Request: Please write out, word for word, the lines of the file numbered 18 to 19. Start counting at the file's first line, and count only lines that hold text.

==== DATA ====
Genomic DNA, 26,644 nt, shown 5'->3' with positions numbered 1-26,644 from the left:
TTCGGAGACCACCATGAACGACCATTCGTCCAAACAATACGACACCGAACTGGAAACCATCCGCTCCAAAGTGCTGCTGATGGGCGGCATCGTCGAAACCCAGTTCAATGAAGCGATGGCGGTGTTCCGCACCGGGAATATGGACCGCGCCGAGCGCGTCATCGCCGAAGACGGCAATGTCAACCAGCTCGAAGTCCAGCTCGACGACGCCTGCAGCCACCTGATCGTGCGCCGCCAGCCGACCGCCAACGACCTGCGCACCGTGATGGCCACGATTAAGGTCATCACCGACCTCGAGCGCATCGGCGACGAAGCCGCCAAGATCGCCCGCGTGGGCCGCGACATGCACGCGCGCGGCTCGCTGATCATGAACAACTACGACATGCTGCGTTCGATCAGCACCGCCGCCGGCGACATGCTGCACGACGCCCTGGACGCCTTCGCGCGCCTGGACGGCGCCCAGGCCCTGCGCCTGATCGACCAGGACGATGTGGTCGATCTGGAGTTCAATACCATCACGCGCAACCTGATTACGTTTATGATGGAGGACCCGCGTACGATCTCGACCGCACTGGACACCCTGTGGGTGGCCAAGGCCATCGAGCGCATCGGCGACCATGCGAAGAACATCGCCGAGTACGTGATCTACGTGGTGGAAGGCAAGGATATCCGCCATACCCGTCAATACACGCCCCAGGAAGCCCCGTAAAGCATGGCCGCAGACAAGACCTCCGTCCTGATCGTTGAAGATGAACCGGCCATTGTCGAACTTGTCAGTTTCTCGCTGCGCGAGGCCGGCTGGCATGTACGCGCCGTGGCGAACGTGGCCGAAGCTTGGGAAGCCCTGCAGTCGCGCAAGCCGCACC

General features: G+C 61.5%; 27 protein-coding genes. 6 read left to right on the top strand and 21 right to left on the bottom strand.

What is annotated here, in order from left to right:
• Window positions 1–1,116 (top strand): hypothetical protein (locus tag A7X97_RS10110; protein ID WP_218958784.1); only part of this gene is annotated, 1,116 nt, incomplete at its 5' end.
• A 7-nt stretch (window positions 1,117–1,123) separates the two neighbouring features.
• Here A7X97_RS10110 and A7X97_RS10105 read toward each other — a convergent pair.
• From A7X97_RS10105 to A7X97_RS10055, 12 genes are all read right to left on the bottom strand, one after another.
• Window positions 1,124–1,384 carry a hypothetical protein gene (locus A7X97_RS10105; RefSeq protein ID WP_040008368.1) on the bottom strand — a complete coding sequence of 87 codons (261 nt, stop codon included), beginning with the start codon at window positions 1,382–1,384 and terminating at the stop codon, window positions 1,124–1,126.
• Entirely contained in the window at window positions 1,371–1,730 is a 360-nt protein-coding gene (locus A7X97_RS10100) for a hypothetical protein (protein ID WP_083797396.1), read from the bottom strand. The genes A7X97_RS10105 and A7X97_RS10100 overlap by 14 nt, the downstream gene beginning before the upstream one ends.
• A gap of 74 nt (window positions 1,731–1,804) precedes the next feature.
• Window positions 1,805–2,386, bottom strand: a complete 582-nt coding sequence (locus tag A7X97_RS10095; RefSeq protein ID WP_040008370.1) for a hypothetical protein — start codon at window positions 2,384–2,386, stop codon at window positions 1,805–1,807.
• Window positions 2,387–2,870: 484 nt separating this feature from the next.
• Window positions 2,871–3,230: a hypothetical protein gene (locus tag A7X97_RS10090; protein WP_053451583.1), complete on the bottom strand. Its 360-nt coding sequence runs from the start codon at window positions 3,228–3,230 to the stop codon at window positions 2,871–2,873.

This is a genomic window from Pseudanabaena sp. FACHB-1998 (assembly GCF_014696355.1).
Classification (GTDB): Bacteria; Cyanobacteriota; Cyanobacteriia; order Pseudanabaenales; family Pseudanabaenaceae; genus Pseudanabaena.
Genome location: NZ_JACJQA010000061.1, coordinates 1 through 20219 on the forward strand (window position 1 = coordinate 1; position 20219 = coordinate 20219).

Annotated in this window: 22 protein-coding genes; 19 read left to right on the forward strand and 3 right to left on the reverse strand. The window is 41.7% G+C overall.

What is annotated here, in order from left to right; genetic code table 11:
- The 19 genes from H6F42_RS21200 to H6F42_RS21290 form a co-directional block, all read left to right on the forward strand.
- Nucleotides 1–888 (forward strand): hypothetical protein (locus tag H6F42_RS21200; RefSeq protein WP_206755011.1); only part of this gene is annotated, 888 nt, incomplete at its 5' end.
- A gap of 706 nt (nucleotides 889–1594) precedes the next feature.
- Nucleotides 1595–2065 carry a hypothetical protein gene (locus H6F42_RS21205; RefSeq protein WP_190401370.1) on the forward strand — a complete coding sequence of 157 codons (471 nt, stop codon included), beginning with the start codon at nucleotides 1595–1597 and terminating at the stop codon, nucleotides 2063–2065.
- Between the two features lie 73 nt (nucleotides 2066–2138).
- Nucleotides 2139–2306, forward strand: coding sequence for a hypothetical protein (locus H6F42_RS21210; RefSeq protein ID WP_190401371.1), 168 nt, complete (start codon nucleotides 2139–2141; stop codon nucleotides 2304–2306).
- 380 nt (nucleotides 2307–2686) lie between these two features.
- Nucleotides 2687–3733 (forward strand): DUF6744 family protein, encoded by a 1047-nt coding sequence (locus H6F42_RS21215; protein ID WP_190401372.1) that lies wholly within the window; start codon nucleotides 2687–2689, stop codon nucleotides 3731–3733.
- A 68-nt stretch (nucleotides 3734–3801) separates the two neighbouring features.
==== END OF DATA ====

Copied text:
Annotated in this window: 22 protein-coding genes; 19 read left to right on the forward strand and 3 right to left on the reverse strand. The window is 41.7% G+C overall.

What is annotated here, in order from left to right; genetic code table 11: